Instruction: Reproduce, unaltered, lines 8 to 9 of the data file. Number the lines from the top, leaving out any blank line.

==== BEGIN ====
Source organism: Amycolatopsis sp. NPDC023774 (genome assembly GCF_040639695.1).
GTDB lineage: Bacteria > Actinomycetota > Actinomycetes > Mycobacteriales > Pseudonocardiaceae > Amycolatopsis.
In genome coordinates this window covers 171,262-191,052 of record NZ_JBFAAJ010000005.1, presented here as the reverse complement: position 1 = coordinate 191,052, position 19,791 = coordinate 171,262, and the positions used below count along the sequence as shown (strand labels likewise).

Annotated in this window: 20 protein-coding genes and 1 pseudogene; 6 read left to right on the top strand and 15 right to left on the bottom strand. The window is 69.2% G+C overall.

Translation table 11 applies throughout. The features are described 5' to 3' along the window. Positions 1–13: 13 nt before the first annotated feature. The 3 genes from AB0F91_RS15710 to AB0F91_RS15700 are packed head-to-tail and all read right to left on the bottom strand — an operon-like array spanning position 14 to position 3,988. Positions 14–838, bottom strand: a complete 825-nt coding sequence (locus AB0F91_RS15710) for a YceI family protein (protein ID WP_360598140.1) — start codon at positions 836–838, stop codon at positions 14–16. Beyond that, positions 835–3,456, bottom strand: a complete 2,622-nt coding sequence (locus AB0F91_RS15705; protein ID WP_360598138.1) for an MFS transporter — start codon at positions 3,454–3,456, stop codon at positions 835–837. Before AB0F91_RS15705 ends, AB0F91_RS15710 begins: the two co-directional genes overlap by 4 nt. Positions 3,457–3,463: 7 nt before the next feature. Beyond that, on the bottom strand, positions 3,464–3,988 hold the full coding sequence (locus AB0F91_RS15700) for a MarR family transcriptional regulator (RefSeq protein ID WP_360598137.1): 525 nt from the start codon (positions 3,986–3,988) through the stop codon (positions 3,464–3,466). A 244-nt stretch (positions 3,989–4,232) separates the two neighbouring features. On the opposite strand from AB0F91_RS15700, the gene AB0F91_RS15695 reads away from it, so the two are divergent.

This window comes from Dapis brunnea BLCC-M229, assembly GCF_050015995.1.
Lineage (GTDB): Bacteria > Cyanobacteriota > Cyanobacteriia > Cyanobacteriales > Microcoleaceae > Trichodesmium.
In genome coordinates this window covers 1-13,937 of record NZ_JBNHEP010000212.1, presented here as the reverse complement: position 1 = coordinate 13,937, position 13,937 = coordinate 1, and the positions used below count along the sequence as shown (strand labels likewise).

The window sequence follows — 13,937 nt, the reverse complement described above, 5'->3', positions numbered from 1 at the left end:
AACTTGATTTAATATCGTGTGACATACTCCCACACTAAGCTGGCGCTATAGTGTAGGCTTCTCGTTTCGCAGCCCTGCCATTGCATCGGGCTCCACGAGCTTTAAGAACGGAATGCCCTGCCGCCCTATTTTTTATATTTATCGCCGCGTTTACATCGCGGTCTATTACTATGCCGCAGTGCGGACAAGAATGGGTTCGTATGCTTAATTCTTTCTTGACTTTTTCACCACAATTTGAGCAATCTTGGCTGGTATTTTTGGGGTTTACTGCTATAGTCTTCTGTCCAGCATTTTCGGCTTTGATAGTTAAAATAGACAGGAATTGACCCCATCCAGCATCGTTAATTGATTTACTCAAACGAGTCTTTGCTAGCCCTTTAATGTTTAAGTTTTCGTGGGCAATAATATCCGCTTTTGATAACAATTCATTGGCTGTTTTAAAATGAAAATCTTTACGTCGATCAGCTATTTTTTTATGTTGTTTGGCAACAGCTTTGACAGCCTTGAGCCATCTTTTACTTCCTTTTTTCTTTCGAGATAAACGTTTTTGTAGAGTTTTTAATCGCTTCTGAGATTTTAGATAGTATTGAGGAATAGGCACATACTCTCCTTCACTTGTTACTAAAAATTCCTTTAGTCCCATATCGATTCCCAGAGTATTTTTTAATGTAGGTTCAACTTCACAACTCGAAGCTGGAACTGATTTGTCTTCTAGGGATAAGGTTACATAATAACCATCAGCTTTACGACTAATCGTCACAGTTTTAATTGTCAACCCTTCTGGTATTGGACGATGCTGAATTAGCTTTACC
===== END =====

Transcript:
In genome coordinates this window covers 1-13,937 of record NZ_JBNHEP010000212.1, presented here as the reverse complement: position 1 = coordinate 13,937, position 13,937 = coordinate 1, and the positions used below count along the sequence as shown (strand labels likewise).

The window sequence follows — 13,937 nt, the reverse complement described above, 5'->3', positions numbered from 1 at the left end: